March 23, 1959. Rehearing Denied April 27, 1959.
APPEAL FROM NINETEENTH JUDICIAL DISTRICT COURT, EAST BATON ROUGE PARISH, STATE OF LOUISIANA, HONORABLE COLEMAN LINDSEY, J.
John L. Avant, Baton Rouge, Lon Tyndall, Lake Charles, for appellants.
Louis S. Quinn, Baton Rouge, Plauche Plauche, Lake Charles, for appellees.
Before ELLIS, LOTTINGER, TATE, JONES and LANDRY, JJ.
The central question of this litigation concerns whether the employees of the State Licensing Board for Contractors ("the Contractors' Board") are subject to the Civil Service Amendment to the Louisiana Constitution of 1921, Section 15 of Article XIV, L.S.A.
The Contractors' Board and its individual members appeal from dismissal of their suit to enjoin the State Civil Service Commission and its members from holding a public hearing to determine whether the Contractors' Board had employed and paid personnel without complying with the mandatory provisions of the Civil Service Amendment regulating state employment.
Under the terms of this constitutional provision, the classified Civil Service of the State includes "all offices and positions of trust or employment in the employ of the State, or any department, independent agency or other agency, board or commission thereof", Paragraph (A) (2), including those created after the effective date of the amendment, Paragraph (G) (b), except for eighteen specifically exempted types of employees (such as elective officers, city attorneys, legislative employees, etc.), Paragraph (G) (a). The legislature is further prohibited by this constitutional amendment from increasing the exemptions from civil service thus specifically listed. Paragraph (G)(c).
Admitting that it has not attempted to comply with civil service regulations in the procurement of its personnel, the Contractors' Board does not contend that its employees as a group fall within any of the exemptions from coverage specifically set forth by Paragraph (G) (a) of the Civil Service Amendment. Instead, the position of the appellant Board is: (1) that the legislature, which created said Board by Act 233 of 1956 (LSA-R.S. 37:2151-2163), did not intend that it be subject to civil service requirements in the employment of its personnel; and (2) that the Board is not a state agency within the definition of the Civil Service Amendment because it is financed by contractors' license fees collected by itself rather than by state appropriations.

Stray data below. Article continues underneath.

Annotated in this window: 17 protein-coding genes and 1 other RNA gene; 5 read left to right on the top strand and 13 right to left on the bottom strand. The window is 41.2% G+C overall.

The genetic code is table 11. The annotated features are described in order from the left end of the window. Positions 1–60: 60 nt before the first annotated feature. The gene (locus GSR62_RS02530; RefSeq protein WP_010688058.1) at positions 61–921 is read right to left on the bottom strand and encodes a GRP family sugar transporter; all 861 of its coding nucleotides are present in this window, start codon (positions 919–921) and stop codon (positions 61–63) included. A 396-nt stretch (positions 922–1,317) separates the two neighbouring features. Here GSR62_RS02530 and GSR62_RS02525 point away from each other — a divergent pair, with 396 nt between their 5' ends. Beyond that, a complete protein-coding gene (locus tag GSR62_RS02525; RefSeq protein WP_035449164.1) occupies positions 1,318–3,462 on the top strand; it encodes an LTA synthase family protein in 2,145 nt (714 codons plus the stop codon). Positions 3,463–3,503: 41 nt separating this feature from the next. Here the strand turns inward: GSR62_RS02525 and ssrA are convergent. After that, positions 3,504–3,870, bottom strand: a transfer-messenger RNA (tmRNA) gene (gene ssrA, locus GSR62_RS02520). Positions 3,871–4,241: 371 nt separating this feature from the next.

Conceding that not even a new state agency could constitutionally be exempted from civil service regulation, the Board's able counsel contends that the legislative intention of the 1956 Act creating the Contractors' Board was not to constitute the Board as a state agency and not to subject the Board to civil service.
Even conceding that the board as created was a state board unconstitutionally exempted from civil service and that thereby its creation might be subject to invalidation in appropriate judicial proceedings, appellants alternatively argue that the Civil Service Commission is without jurisdiction in defiance of the legislative intention to regulate the employment of the Board's personnel; somewhat on the principle that the unconstitutional civil service exemption would not be severable from the creation of the Board itself. We do not reach consideration of this alternative contention because, as noted below in this opinion, we do not find any legislative intention to exempt the Board from civil service.
The appellant "State Licensing Board for Contractors" was created by Act 233 of 1956, which was enacted (according to its title) "To regulate the practice of contracting in Louisiana". (Italics ours.) No person or firm may engage in contracting as defined by the statute unless licensed to do so by the Board, Section 10 (LSA-R.S. 37:2160), nor may any awarding authority issue specifications or receive bids except from licensed contractors, Section 13 ( 37:2163), under penalties of criminal sanctions for failure to comply with such statutory regulations. The license fees fixed by the Board pursuant to its statutory authority must be approved by the Governor, Section 6, subd. D ( 37:2156, subd. D); as noted below, they are levied through the exercise of state governmental powers — that is, they are not voluntary private contributions by the contractors. The Board is statutorily required to make annual reports to the Governor. Section 5 ( 37:2155), and its membership is appointed by the Governor, Section 1 ( 37:2151.)
The Board, as created by Act 233 of 1956, is clearly a state Board or agency; and, as such, it is subject under our State Constitution to regulation by civil service. There is not the slightest indication in the Act itself that the legislature intended otherwise.
The broad regulatory powers entrusted to the appellant Board by the Act could not constitutionally be delegated to a private or non-governmental agency. Tichenor Antiseptic Co. v. Schwegmann Bros., etc., 231 La. 51, 90 So.2d 343, 60 A.L.R.2d 410; City of Alexandria v. Alexandria Fire Fighters Ass'n, 220 La. 754, 57 So.2d 673; see also: Louisiana Motor Vehicle Comm. v. Wheeling Frenchman, 235 La. 332, 103 So.2d 464. Nor could the Legislature constitutionally exempt this new State agency from civil service regulation. Paragraph (G), Civil Service Amendment. Were the present enactment susceptible to the interpretation urged upon us by appellants, under such it would be clearly unconstitutional; and an interpretation of a statute by which it is constitutional must be favored over one by which it is unconstitutional, if it is reasonably susceptible to both interpretations. Conley v. City of Shreveport, 216 La. 78, 43 So.2d 223; In re Interstate Trust Banking Co., 204 La. 323, 15 So.2d 369; Williams v. Department of Highways, La.App. 1 Cir., 92 So.2d 98.